The unusual object can be seen moving through the sky leaving a long tail behind that is characteristic of space debris or a meteorite burning up in the atmosphere.

    But after a few seconds a second round object separates from the main fireball and moves off in the opposite direction.

    Read more: http://www.dailymail.co.uk/sciencetech/article-2898667/Is-UFO-crashing-ejecting-miniature-spacecraft-meteorite-breaking-apart-Mysterious-glowing-orb-filmed-flying-fireball-California.html#ixzz3O4jA1TNz
    Follow us: @MailOnline on Twitter | DailyMail on Facebook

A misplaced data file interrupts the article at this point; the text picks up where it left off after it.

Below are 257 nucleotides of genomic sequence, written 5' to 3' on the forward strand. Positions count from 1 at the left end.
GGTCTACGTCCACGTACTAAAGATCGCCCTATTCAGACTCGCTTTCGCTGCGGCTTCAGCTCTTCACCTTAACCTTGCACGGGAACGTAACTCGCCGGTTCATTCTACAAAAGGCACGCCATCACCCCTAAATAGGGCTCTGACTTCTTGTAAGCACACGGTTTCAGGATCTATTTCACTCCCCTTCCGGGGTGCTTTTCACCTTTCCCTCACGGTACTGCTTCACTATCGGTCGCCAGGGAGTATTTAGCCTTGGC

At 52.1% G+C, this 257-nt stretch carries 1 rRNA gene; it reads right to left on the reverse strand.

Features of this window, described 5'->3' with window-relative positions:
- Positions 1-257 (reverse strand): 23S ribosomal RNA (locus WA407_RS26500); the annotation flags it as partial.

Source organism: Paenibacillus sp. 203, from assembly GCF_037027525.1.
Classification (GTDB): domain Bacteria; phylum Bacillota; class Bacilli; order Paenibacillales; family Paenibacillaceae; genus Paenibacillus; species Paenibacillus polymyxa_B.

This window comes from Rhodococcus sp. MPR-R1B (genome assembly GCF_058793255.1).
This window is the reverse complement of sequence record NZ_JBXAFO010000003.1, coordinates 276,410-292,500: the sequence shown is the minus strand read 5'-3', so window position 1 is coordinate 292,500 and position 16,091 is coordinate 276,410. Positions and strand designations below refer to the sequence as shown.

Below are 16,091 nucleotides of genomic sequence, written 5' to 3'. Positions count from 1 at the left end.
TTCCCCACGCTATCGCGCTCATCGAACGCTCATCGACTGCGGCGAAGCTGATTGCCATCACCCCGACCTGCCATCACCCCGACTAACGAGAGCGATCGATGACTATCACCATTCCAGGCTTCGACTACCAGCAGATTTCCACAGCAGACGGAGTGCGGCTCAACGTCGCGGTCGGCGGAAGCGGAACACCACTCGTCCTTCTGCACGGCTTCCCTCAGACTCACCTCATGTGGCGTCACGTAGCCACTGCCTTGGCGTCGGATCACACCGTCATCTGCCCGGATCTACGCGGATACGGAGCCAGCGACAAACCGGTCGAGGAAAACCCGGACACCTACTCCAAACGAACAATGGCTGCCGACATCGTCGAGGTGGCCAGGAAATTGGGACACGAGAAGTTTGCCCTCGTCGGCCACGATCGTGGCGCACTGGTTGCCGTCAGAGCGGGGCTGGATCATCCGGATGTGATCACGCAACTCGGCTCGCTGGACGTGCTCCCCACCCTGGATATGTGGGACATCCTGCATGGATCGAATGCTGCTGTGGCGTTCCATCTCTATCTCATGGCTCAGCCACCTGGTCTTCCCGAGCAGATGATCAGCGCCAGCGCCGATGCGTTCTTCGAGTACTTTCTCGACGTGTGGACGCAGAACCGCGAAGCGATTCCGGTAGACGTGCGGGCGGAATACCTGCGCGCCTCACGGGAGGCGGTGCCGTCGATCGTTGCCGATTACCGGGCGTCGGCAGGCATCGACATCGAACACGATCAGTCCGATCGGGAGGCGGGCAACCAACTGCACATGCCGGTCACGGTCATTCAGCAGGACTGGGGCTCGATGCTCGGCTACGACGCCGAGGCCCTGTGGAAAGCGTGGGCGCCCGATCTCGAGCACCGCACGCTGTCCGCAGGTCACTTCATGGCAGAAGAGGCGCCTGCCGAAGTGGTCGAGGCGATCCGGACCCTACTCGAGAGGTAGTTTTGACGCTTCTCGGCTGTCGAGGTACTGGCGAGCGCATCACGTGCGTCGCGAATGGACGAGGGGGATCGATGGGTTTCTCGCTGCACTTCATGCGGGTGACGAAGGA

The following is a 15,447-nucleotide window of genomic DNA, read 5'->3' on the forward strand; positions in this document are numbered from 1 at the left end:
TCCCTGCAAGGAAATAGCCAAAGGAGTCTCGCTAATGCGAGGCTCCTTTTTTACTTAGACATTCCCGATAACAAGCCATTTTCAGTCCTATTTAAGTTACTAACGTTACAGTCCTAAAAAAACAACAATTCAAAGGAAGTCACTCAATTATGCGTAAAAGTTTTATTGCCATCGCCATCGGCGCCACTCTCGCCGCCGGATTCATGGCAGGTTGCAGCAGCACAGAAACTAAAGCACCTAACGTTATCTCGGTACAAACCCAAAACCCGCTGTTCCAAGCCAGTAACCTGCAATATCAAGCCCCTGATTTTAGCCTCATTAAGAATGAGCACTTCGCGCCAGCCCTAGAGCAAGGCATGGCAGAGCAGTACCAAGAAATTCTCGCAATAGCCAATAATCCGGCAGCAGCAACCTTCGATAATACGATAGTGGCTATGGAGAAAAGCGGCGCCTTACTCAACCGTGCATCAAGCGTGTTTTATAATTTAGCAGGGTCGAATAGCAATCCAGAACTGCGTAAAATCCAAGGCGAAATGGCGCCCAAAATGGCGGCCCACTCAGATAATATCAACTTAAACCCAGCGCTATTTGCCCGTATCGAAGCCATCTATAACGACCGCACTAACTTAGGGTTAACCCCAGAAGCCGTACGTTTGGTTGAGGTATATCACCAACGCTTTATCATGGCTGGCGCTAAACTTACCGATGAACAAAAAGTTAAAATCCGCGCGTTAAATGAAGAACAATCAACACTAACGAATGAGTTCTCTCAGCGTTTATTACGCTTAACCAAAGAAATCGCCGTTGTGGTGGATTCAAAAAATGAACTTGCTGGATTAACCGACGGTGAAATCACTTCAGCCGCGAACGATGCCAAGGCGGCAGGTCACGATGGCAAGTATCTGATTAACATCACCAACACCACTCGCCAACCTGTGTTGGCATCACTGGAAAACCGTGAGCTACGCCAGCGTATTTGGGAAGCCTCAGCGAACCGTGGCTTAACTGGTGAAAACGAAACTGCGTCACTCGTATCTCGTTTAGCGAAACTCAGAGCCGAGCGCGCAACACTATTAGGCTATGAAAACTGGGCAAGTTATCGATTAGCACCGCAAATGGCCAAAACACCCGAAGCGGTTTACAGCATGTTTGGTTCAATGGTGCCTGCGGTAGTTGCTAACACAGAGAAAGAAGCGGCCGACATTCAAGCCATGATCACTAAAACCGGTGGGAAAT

ReplyDelete
  23. In the ongoing fight against the terrorists of the Islamic State (ISIS), Kurdish women have had the spotlight turned on them like never before. Since the siege of Kobane by ISIS fighters, images of gun-toting female Kurds have been splashed across the newspaper pages and TV screens of the West.

    One, possibly mythological, female fighter has drawn particular attention. Dubbed the ‘Angel of Kobani’, she is beautiful and blonde-haired, is reputed to have killed a hundred ISIS fighters and has come to epitomise the media’s portrayal of the Kurdish women involved in the war. Underneath the ‘“bad-ass babes” stereotype, however, the real stories of Kurdish women represent a much wider, though perhaps less glamorous, revolution – one in which they are seizing a new, leading role in society and attempting to shrug off the patriarchalism that pervades the region.